Much to the chagrin of the Schweizer brothers, and of all the families involved, the takeover brought with it numerous problems and heavy repercussions on an entire community, and even ended up with a legal trail. In the book Paul H. Schweizer does not spare the Sikorsky management from harsh criticism. In it, the deep disappointment and anger of the founders' family shines through. Chapter 21 entitled 'How Sikorsky destroyed the business 2004-2012' is emblematic. Let us go in order to try to understand what happened using archive sources.
With new government contracts in hand for the supply of military equipment, Sikorsky leased a hangar built in 1998 at the west end of the Elmira Corning Regional Airport in Big Flats that housed the National Warplane Museum for a time.
The renovation, which began in November 2006, was financed by Chemung County, which invested around $15 million. A hangar of about 6,500 square metres and offices were created. For this facility, known as Hawk Works Sikorsky Military Completions Centre, Sikorsky signed a 12-year lease with the county.
Officially opened in October 2007, the Hawk Works complex employed about a thousand people at its peak.
Located about 400 metres away from the one occupied for over 60 years by Schweizer Aircraft, on the other side of the 06/24 runway, this plant completed all Black Hawk and Naval Hawk-derived aircraft manufactured at Sikorsky's Connecticut plants for the US government and foreign military customers.

The closure of the plant

February 2009 saw the birth of Sikorsky Global Helicopters, a new company for the manufacturer's commercial helicopters, including the S-76, S-92, H-92 and the Schweizer line of helicopters. "As part of the rebranding" stated Marc Poland, then executive vice-president of the new company "the S300C, S300CBi, S333 and S434 will be marketed as Sikorsky helicopters. The Schweizer name will disappear”.
In reality, operators and everyone in the industry continued to affectionately refer to this historic line of helicopters by their original name.
The recession that started in the following years brought with it heavy consequences and forced the American giant to make a series of layoffs.
On June 3, 2011, Sikorsky announced in a press release from its headquarters in Stratford (Connecticut) that it was cutting a number of jobs. Within a short time, around 400 employees working at the Hawk Works lost their jobs.

On September 25, 2012, what many feared came true. The plant was closed and so the remaining 570 employees were left at home.
"The impending closure" said Sikorsky spokesman Paul Jackson, "is due to federal defence budget cuts and continued economic weakness in many markets. In the face of these difficult economic conditions, we must eliminate excess production capacity and increase operational efficiency to remain competitive".
Separately he disclosed plans to move production "It will be a gradual and careful transition, and it is important to do so in a way that does not interfere with our obligations to customers" Jackson stated. "The transition will involve moving production of Schweizer Aircraft's light utility helicopters from Big Flats N.Y. to Sikorsky's Global Helicopters plant in Coatesville, Pennsylvania".
Completion and finishing work on the Black Hawk and other helicopters was instead transferred to the plant in West Palm Beach, Florida.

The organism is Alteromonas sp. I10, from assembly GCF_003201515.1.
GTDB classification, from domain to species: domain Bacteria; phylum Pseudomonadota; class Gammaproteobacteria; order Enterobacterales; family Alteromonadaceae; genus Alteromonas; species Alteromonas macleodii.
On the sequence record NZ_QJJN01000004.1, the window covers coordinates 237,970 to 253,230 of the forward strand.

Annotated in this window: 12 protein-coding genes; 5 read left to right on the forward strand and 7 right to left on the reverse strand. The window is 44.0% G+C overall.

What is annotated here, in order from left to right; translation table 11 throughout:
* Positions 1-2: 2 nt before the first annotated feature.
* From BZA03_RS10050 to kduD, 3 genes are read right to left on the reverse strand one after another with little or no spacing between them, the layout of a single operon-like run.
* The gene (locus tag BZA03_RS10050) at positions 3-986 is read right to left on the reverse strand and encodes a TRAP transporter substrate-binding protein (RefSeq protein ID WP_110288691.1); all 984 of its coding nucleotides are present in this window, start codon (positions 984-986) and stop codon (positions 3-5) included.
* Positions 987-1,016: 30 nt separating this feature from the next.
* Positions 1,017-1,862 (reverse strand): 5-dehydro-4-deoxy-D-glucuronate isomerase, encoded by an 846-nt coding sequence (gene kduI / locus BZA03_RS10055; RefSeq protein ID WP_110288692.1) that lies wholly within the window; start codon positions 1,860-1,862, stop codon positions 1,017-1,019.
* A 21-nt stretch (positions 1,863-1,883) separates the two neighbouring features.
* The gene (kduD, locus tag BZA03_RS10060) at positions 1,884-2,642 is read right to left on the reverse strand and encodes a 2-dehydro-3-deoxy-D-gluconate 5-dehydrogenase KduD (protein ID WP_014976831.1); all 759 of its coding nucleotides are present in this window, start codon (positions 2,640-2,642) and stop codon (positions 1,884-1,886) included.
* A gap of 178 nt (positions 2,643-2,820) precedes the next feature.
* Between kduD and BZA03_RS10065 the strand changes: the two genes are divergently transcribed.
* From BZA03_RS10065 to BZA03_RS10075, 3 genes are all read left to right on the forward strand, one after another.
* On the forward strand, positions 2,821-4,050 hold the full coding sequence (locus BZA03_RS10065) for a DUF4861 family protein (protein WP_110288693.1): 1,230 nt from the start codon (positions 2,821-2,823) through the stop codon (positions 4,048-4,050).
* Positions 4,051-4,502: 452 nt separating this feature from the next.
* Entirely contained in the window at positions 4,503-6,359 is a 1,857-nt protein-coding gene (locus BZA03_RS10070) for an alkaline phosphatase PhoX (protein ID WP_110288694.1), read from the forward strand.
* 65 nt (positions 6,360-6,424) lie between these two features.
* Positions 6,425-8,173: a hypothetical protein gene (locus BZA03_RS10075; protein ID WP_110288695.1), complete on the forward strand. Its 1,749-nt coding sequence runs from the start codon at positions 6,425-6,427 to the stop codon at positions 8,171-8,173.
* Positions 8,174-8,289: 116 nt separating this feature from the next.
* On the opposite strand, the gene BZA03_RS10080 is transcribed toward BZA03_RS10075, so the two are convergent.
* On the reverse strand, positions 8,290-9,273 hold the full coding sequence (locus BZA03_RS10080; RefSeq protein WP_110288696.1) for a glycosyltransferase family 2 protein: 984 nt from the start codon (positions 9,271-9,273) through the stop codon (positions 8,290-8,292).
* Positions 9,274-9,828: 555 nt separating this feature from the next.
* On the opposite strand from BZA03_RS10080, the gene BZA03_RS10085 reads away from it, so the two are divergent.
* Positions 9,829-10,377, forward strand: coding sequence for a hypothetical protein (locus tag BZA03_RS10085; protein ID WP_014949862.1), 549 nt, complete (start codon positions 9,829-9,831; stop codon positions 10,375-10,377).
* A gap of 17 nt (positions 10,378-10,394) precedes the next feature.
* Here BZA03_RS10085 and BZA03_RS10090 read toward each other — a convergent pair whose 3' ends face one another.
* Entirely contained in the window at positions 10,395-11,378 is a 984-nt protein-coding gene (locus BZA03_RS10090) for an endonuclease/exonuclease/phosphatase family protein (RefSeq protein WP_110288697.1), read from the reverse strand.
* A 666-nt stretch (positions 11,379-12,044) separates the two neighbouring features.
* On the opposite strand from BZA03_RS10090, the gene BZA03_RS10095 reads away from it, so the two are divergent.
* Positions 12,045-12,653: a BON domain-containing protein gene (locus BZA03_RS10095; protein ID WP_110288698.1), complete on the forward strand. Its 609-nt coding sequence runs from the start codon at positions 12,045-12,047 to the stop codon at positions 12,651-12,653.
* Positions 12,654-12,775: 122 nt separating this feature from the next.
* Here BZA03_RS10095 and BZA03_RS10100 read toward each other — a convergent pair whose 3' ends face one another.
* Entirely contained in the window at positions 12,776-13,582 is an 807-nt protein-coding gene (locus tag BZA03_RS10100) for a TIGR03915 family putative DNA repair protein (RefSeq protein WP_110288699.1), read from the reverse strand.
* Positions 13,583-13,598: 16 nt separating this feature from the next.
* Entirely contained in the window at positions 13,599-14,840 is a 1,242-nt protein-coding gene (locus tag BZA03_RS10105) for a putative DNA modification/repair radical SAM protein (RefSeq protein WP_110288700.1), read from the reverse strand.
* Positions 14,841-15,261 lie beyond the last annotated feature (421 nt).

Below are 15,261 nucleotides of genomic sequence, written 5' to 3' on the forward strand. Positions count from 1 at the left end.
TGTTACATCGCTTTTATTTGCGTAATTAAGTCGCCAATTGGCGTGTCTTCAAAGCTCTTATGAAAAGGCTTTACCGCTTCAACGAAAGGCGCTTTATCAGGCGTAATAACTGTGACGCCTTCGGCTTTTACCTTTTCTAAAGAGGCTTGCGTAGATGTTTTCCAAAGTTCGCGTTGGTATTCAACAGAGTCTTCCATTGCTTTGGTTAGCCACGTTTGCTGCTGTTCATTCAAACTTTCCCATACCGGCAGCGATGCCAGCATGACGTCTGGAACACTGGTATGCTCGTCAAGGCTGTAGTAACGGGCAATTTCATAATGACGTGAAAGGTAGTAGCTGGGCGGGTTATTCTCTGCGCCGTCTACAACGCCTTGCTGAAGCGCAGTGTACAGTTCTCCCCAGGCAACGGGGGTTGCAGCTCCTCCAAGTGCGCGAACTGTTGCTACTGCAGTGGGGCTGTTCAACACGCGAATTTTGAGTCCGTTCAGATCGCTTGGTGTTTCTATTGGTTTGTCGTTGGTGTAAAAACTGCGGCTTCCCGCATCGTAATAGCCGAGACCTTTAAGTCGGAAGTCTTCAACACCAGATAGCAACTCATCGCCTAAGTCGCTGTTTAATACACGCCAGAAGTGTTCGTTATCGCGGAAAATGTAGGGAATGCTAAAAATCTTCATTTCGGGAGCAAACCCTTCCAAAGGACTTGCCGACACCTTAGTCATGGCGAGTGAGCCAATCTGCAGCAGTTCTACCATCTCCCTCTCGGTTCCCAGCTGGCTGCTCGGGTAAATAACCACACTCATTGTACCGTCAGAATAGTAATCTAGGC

The news hit an entire community hard, not least because Schweizer Aircraft offered employment, directly or indirectly, to many residents.
The recession was not, according to many, the only reason that sealed the fate of Schweizer Helicopters. Among them was Paul H. Schweizer. He is convinced that the management of Sikorsky took the legacy built by his family over 60 years and mismanaged it into oblivion.
In the aforementioned interview he stated the following: "We had a very tightly managed company, an extraordinary group of employees who were really committed to the company. Sikorsky brought in its own managers to run the company. From day one, a slow decline began, which became more rapid as time went by. For us, who had invested two lifetimes in the development of the company, to witness blatant mismanagement was really difficult”.
In an account published in the Journal of information technology and economic development at Pennsylvania State University in 2018 entitled 'The acquisition and fall of the Schweizer S300', author Jason Kress exposes the causes of what happened. Here is an excerpt of the main points.

A matter of cost and know-how

The document states that one of the reasons Schweizer Aircraft was successful was due to the competitive price of the S300. One reason was that labour costs in the Elmira N.Y. region were lower. When the programme was transferred to the new plant, labour costs increased because Sikorsky employees had higher salaries (the cost of living in Coatesville was higher than in Elmira).
With the relocation of the production line came a lack of know-how, equipment, and special tools needed to make the equipment.
Many of the designs supplied with the S300 were incomplete or inaccurate. In order to complete even the smallest S300 production tasks, many engineering changes had to be made and this also contributed to unforeseen delays and costs.
The workforce at the Schweizer Aircraft plant (which Sikorsky Aircraft intended to be torn down during the summer of 2009 due to high maintenance costs) had 20 years of experience in building the S300. However, these workers were not asked to join the Sikorsky workforce in Coatesville to contribute to the success of the programme. Knowing this in advance, some of the specialised equipment needed to build the aircraft was even destroyed in retaliation.
The lack of experience of the other employees consequently led them to make production errors and rework parts, all of which naturally led to delivery delays and costs.
At Sikorsky, the remaining employees were unsure of their future, as their own company was up for sale during that delicate phase. On November 6, 2015, Lockheed Martin in fact completed the acquisition of Sikorsky Aircraft for $9 billion, replacing United Technologies as the parent company of the American helicopter manufacturer.